A couple of weeks’ ago, I had to go for a ‘talk’ with my kid’s teacher and headteacher at her high-school. The kid had skipped one day too many, and even the patience of her understanding Israeli school teachers was starting to wear thin.
When they asked the kid how she was getting on in the school, which is half-boarding, the kid explained how it’s hard to make friends because everyone is stuck in their phone. Like, everyone.
The teacher immediately cut in, and said that she’d also observed that, and that she could see how all these ‘smart phones’ were completely ruining the generation, and making it so hard for normal, friendly interaction to happen between the students.
They’ve all been in school together for a year, and they are still practically strangers, because it’s easier to play candy crush than to come out of your shell and really talk to someone else.
It’s so sad.
Since we had to move out to a different part of Jerusalem four months’ ago, both my kids have been feeling lonely and isolated in the hosue, as we now live a 50 minute walk away from their friends.
The older one is busy studying for bagrut, and boards full-time, so she notices it much less. But the younger one? The younger one is sinking a little, and I feel powerless to stop it.
We had another fight over it yesterday, as I noticed she spent three hours solid on her phone, texting.
“What do you want me to do instead, what?!” she challenged. “I can’t just go downstairs and put a sign up that I want some friends! There’s nothing to do here!”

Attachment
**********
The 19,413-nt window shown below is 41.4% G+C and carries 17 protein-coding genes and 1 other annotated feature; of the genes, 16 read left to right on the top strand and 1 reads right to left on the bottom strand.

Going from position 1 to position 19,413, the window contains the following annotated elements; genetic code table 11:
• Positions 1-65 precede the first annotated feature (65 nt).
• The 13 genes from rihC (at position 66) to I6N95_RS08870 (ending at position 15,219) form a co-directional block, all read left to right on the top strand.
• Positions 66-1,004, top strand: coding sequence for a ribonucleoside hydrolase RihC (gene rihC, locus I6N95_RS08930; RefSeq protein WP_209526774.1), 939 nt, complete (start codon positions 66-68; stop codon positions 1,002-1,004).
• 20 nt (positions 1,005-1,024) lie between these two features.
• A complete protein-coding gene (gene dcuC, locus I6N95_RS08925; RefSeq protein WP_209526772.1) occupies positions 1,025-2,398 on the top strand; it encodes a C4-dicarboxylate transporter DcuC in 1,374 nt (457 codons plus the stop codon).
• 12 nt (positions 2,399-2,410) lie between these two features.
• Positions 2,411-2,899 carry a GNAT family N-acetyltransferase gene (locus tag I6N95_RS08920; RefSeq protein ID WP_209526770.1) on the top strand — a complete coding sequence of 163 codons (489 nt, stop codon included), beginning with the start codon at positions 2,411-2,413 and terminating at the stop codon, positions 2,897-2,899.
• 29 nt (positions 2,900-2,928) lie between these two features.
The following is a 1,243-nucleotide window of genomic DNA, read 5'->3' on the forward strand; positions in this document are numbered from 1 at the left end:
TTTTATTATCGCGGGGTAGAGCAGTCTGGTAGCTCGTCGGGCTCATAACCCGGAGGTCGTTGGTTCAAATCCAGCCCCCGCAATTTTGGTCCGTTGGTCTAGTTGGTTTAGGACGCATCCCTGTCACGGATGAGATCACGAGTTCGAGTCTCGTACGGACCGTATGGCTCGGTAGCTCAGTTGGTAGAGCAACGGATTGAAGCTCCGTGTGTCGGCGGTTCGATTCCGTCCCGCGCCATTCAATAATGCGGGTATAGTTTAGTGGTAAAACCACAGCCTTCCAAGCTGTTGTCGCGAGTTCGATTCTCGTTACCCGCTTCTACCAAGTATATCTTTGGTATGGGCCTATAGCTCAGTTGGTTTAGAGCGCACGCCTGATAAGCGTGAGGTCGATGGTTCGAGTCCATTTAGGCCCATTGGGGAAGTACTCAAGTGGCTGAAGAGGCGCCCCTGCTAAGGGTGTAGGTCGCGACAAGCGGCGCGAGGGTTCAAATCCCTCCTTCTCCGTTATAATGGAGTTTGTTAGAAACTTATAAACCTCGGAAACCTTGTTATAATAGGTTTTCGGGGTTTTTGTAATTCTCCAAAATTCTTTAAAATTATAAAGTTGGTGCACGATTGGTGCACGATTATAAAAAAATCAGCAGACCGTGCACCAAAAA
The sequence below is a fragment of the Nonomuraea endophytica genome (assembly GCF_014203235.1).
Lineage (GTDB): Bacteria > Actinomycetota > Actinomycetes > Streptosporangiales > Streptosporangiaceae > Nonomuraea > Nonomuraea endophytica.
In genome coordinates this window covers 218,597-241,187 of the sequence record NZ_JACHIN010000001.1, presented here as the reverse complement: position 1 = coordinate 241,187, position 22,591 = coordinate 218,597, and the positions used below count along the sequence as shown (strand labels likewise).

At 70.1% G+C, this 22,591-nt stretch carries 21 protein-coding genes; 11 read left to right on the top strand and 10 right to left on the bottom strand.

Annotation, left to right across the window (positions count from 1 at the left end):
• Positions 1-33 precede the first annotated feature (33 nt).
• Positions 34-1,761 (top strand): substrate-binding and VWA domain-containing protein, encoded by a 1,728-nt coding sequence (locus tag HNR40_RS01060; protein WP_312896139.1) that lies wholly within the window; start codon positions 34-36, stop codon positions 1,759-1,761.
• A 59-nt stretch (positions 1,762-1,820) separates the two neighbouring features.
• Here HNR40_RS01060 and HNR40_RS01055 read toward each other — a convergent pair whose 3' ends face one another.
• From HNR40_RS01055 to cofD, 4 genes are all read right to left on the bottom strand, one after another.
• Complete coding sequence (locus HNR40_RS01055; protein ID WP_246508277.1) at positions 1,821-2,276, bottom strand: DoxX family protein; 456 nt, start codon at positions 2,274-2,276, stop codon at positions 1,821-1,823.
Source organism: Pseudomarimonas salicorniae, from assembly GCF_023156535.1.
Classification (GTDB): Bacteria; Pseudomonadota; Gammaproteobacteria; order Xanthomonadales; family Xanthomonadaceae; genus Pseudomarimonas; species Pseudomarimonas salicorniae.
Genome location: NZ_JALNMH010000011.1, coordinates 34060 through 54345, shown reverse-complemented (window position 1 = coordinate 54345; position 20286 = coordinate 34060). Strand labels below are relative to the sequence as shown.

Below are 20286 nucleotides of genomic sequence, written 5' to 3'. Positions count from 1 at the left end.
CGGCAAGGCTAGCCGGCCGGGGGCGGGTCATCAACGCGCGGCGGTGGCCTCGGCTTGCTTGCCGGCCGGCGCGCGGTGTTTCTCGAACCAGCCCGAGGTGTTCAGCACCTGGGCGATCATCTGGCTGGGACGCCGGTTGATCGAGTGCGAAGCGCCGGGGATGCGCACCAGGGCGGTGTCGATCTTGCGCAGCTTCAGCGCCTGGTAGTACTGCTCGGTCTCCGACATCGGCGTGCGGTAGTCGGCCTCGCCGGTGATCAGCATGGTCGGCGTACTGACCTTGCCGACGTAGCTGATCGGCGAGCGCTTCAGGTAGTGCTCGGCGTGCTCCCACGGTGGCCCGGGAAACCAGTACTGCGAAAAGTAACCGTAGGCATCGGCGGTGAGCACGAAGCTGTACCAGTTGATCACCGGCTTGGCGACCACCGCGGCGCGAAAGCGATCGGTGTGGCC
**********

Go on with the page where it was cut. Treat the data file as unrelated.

She’s right. There’s nothing to do here.
Except shop a little, or eat out a little, and really, how much can you do even that?
But that’s not all. When I was telling her she spends too much time on her phone, she snapped back that I spend too much time on my computer, and that I also have no friends and she’s just mirroring me.
(See, the Breslov ideas are sinking in, one way or another…)
It bothered me a lot, because I think she’s right. Sure, I’m a writer by nature, and if I wasn’t typing on a keyboard, I’d be scribbling on a pad or scratching a stylus into mud, but aside from that, life is pretty lonely at the moment.
Since the house has imploded, I’m feeling pretty lost in the world. I don’t want to stay in this lonely flat (which is actually very nice, just in completely the wrong area) and I also don’t want to have to move into an expensive dump just to live in the ‘right’ area, because I don’t think I can live like that anymore.
So I’m stuck.
My husband (who does actually know a lot of stuff, and is often very useful) tells me that I have a bad case of yeoush, or despair, at the moment, and that we all do in generation. He’s also walking around a little like a brain-dead zombie, from all the stress and uncertainty we’re going through (again…) at the moment.
I so want things to change, he so wants things to change, but at this point, I just feel like I have no option on the table except holy apathy. When I was in Uman, I managed to squeeze out another couple of six hour praying sessions, but since then, even just keeping my regular hour a day is challenging.
I have a lot of yeoush about what’s going on, and that I can’t seem to change or do anything about, not by praying, and not by trying, and not by hustling.
In the meantime, my kid has taken to playing a song on her phone with the chorus ‘let’s be lonely together’. When I’m hanging up the washing, she’ll suddenly appear behind me and tell me: “Ima, let’s be lonely together.”
She’s a very deep kid.
She’s in a very lonely place.
And so am I.